The bike course was slightly altered, but only in the approach to the runway portion (the bulk) of the course. I think it was better and lacked the extra bumps of last year. 

The start was slightly delayed, but that happens. Anyway, by 7:30 we were lined up and ready to go.
And we were off. Now this year I had pre-planned my run. I was going to use the power of my buddy Garmin to hold a steady pace. Being 5K I knew that I would have the tenancy to start off a bit fast and then run out of steam near the end. So instead I held back, knowing that 20 minute 5K would be about right for me.

Well at the halfway point I was in a solid 3rd position and quite happy with it. I know that Alan and Shawn are faster than me so no need to blow up now. I was holding a 4 minute per km average pace and right on target.  By the time I hit T1 my Garmin said 20:18 for 5.08 kms. So yeah.

Transition went well, and I crossed the mount line to begin the hill climb to the runway, where 3 laps of wind awaited.

The hill to start is always a fun thing after your legs are all rubbery from the run
I held 3rd place until just reaching the runway at which point I was passed into the headwind. And what a headwind. Nice and strong. But that also meant a great tailwind. I held my effort fairly steady and was eventually passed by 2 others, but I held them just in my sight and relaxed. I figured at this point if I gave it my all I would just end up with a bad second run.

The start of the downhill to the run. Yippee! 
So it was the start of the big downhill that ended at the dismount line where I decided to actually go forward with my plan for a flying dismount. Now nothing too crazy, just a rolling step off was the plan. And why not go for it at this point I thought. So I slipped my feet out of my shoes and began to pedal hard (that sounds weird doesn`t it). As I approached the line I stepped onto one pedal, slowed slightly and stepped off. And low and behold it worked. I ran past the dismount line and didn`t fall on my butt.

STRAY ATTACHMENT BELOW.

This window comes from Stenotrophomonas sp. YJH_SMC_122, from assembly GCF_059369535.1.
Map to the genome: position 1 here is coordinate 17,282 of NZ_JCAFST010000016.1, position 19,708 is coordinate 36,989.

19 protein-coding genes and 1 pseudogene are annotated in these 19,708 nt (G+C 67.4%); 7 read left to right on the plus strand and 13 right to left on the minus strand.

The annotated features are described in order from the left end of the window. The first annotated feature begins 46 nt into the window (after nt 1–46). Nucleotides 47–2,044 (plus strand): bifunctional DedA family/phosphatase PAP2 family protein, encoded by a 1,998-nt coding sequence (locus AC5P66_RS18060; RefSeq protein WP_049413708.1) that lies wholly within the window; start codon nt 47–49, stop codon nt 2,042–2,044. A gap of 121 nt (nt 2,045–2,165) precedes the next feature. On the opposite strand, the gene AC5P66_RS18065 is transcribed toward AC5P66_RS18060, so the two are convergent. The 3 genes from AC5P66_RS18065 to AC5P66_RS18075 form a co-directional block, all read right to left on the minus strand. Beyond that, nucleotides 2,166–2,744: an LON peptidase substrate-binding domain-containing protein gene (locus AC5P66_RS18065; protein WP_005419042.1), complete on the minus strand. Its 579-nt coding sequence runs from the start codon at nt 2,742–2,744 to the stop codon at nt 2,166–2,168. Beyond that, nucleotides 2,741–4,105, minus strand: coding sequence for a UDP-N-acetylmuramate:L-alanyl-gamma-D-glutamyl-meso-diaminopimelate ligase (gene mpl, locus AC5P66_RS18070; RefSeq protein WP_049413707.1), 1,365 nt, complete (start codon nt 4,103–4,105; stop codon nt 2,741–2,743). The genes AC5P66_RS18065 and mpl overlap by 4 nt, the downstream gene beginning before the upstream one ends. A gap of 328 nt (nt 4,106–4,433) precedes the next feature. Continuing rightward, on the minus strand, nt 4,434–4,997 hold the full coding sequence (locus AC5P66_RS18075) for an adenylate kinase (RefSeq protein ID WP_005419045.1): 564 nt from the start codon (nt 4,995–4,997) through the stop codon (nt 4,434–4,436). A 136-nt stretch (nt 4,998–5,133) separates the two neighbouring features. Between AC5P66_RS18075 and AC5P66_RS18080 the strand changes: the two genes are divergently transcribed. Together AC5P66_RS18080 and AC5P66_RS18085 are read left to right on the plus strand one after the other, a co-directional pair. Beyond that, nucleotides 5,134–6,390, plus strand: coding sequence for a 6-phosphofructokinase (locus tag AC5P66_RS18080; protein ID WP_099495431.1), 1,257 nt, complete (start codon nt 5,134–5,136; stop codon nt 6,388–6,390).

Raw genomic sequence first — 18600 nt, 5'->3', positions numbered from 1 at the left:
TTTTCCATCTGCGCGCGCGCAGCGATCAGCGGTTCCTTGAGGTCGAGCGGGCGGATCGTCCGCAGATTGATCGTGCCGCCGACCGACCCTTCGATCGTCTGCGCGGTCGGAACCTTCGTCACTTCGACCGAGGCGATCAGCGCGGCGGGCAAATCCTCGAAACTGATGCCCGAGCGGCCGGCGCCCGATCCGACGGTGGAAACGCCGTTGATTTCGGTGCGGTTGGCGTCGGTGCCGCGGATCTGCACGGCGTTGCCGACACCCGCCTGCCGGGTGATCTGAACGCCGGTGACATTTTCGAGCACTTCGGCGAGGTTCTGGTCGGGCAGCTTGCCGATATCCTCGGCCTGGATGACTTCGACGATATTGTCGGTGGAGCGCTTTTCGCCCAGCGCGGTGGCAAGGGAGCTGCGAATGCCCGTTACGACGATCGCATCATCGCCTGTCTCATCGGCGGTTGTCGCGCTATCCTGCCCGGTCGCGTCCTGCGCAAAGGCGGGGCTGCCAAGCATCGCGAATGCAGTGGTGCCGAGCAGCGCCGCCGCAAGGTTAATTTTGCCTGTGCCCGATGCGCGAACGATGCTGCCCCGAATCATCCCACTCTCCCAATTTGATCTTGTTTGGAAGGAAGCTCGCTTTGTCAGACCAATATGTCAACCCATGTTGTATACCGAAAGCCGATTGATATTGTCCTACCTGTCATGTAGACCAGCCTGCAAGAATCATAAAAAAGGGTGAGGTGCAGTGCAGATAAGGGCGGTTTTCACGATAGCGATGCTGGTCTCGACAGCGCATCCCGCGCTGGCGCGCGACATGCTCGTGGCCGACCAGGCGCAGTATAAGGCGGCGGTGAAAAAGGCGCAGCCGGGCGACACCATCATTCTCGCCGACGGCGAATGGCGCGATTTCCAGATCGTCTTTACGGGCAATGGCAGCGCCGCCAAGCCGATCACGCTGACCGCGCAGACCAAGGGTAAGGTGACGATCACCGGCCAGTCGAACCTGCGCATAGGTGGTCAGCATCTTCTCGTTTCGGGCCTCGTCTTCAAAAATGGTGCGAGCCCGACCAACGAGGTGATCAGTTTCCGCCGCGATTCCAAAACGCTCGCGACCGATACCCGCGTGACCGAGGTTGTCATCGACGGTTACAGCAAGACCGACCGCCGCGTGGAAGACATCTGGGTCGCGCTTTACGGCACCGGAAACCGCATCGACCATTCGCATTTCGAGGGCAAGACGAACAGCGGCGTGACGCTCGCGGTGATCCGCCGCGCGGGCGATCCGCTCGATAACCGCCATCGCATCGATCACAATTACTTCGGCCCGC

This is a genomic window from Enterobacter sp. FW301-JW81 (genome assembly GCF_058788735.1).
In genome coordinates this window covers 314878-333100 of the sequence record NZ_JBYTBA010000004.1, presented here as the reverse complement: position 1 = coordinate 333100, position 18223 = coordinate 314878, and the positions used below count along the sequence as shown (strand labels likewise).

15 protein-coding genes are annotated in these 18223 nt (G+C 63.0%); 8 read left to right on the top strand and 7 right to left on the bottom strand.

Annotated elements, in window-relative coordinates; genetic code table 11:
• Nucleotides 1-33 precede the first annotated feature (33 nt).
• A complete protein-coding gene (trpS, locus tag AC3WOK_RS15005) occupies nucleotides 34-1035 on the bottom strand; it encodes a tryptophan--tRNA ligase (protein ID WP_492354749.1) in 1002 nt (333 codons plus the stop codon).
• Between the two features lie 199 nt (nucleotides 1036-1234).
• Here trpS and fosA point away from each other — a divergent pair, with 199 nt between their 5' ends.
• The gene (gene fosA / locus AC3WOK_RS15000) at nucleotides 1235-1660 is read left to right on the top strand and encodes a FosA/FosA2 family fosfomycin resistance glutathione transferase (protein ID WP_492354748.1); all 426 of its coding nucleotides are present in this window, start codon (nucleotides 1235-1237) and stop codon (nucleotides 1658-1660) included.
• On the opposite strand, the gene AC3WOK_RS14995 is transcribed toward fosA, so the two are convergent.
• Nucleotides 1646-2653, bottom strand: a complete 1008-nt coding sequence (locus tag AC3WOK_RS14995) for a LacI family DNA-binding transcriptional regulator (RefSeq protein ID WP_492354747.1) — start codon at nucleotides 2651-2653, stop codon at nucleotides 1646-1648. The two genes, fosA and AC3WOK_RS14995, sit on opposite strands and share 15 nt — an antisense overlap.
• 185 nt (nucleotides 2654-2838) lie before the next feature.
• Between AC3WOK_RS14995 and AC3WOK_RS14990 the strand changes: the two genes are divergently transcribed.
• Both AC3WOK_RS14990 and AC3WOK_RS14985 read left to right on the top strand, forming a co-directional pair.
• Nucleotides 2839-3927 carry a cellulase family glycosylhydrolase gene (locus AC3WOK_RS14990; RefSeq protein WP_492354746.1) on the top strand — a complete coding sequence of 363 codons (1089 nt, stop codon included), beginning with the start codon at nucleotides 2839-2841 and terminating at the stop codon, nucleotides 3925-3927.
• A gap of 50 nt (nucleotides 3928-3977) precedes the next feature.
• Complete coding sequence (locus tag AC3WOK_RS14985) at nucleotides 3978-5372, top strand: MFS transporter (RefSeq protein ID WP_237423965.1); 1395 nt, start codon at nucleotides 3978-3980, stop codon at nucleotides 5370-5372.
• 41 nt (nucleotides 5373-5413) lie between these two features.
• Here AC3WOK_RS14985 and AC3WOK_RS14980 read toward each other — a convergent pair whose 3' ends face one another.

Alas, my shoe did become unclipped from my pedal and and I ended up having to go back for it. So time saved was nil. Oh well, it was fun anyway.

I got to my racking spot in T2 to get my running shoes on and ditch the bike but someone had decided to put all their stuff there. So I quickly crammed my bike in as well as I could, dug around for my running shoes, and finally managed to get off for the second run with a slow T2 time. This probably also affected my overall second run time as it would include this fumbling around. Anyway, I manged to bike the course in 40 minutes according to my leg chip at an average speed of 30 km/h or 31 km/h according to my Garmin. With the top speed of the day being 33.8 in the duathlon, you can guess that the wind played a role here as the the 180 degree turns twice a lap.

After the debacle of the second transition, I was off. Ed Parker had been hanging around me for most of the race so far. I had nipped him on the first run, and he finally passed me on the bike on the final lap. He was a bit up the trail from me, so I decided to pick up my pace and attempt to bridge the gap.

In doing so I passed another duathlete (and a few triathletes as well, but they were in another race of course). I finally caught and passed Ed by the 1.5 km mark and kept running. I managed to hold a fairly steady pace and was hoping to hang in for another 20 minute 5K. usually for me the second run is a few minutes slower.

By the turn around I was still in 4th place overall, but with 1 km to go or so Ed picked up his pace a bit more and surged past me. I seriously contemplated seeing if I had anything left, but my legs were not willing to answer that call. I picked it up a bit hoping that maybe Ed would falter, but alas it was not to be and I crossed the line in 5th place overall, 3rd in my age group and with a time of 1:21:54. So more endurance training is in my future to get that second run even stronger I see.

My official second run time includes my second transition, and is listed as 21:34 for the 3rd fastest (again!). My Garmin has me running 5.06km this time in a time of 20:56 for  an average pace of 4:09 km/min. Not a sub 20 minute 5K but a time I am happy with.

Now on to Cyclesmith and the hardest Du we do. Hopefully my legs still work.